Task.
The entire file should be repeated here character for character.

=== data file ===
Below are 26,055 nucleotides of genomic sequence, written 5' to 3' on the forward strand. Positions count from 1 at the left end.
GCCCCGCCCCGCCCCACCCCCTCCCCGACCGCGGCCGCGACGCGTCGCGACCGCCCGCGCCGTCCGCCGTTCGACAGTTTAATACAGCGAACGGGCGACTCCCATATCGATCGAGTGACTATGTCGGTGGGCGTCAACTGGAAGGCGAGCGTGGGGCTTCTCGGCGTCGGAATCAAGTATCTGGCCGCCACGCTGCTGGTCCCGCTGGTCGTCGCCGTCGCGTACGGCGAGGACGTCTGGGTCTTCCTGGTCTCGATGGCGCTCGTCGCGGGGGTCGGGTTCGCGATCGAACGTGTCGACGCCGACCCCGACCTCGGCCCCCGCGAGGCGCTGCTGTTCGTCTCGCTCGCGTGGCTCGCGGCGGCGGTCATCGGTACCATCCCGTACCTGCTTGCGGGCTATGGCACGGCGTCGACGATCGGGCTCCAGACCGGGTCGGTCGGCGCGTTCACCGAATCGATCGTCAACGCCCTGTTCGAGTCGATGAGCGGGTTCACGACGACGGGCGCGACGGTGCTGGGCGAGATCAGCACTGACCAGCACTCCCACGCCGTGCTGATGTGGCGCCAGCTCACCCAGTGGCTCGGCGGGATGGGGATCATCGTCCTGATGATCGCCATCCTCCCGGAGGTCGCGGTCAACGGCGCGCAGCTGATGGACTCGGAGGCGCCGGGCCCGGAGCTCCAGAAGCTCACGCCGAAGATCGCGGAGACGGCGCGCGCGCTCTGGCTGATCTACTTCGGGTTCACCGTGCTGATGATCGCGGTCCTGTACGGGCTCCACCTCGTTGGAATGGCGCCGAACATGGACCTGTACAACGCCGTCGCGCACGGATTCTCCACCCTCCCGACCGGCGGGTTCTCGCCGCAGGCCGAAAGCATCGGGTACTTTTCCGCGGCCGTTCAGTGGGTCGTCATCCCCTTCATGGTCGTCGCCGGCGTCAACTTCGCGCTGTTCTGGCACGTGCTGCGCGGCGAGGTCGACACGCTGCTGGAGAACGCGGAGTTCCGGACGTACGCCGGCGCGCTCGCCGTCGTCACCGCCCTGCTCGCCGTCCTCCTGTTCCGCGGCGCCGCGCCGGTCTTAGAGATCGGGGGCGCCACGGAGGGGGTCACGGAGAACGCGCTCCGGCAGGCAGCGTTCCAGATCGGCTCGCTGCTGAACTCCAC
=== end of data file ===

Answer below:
Below are 26,055 nucleotides of genomic sequence, written 5' to 3' on the forward strand. Positions count from 1 at the left end.
GCCCCGCCCCGCCCCACCCCCTCCCCGACCGCGGCCGCGACGCGTCGCGACCGCCCGCGCCGTCCGCCGTTCGACAGTTTAATACAGCGAACGGGCGACTCCCATATCGATCGAGTGACTATGTCGGTGGGCGTCAACTGGAAGGCGAGCGTGGGGCTTCTCGGCGTCGGAATCAAGTATCTGGCCGCCACGCTGCTGGTCCCGCTGGTCGTCGCCGTCGCGTACGGCGAGGACGTCTGGGTCTTCCTGGTCTCGATGGCGCTCGTCGCGGGGGTCGGGTTCGCGATCGAACGTGTCGACGCCGACCCCGACCTCGGCCCCCGCGAGGCGCTGCTGTTCGTCTCGCTCGCGTGGCTCGCGGCGGCGGTCATCGGTACCATCCCGTACCTGCTTGCGGGCTATGGCACGGCGTCGACGATCGGGCTCCAGACCGGGTCGGTCGGCGCGTTCACCGAATCGATCGTCAACGCCCTGTTCGAGTCGATGAGCGGGTTCACGACGACGGGCGCGACGGTGCTGGGCGAGATCAGCACTGACCAGCACTCCCACGCCGTGCTGATGTGGCGCCAGCTCACCCAGTGGCTCGGCGGGATGGGGATCATCGTCCTGATGATCGCCATCCTCCCGGAGGTCGCGGTCAACGGCGCGCAGCTGATGGACTCGGAGGCGCCGGGCCCGGAGCTCCAGAAGCTCACGCCGAAGATCGCGGAGACGGCGCGCGCGCTCTGGCTGATCTACTTCGGGTTCACCGTGCTGATGATCGCGGTCCTGTACGGGCTCCACCTCGTTGGAATGGCGCCGAACATGGACCTGTACAACGCCGTCGCGCACGGATTCTCCACCCTCCCGACCGGCGGGTTCTCGCCGCAGGCCGAAAGCATCGGGTACTTTTCCGCGGCCGTTCAGTGGGTCGTCATCCCCTTCATGGTCGTCGCCGGCGTCAACTTCGCGCTGTTCTGGCACGTGCTGCGCGGCGAGGTCGACACGCTGCTGGAGAACGCGGAGTTCCGGACGTACGCCGGCGCGCTCGCCGTCGTCACCGCCCTGCTCGCCGTCCTCCTGTTCCGCGGCGCCGCGCCGGTCTTAGAGATCGGGGGCGCCACGGAGGGGGTCACGGAGAACGCGCTCCGGCAGGCAGCGTTCCAGATCGGCTCGCTGCTGAACTCCAC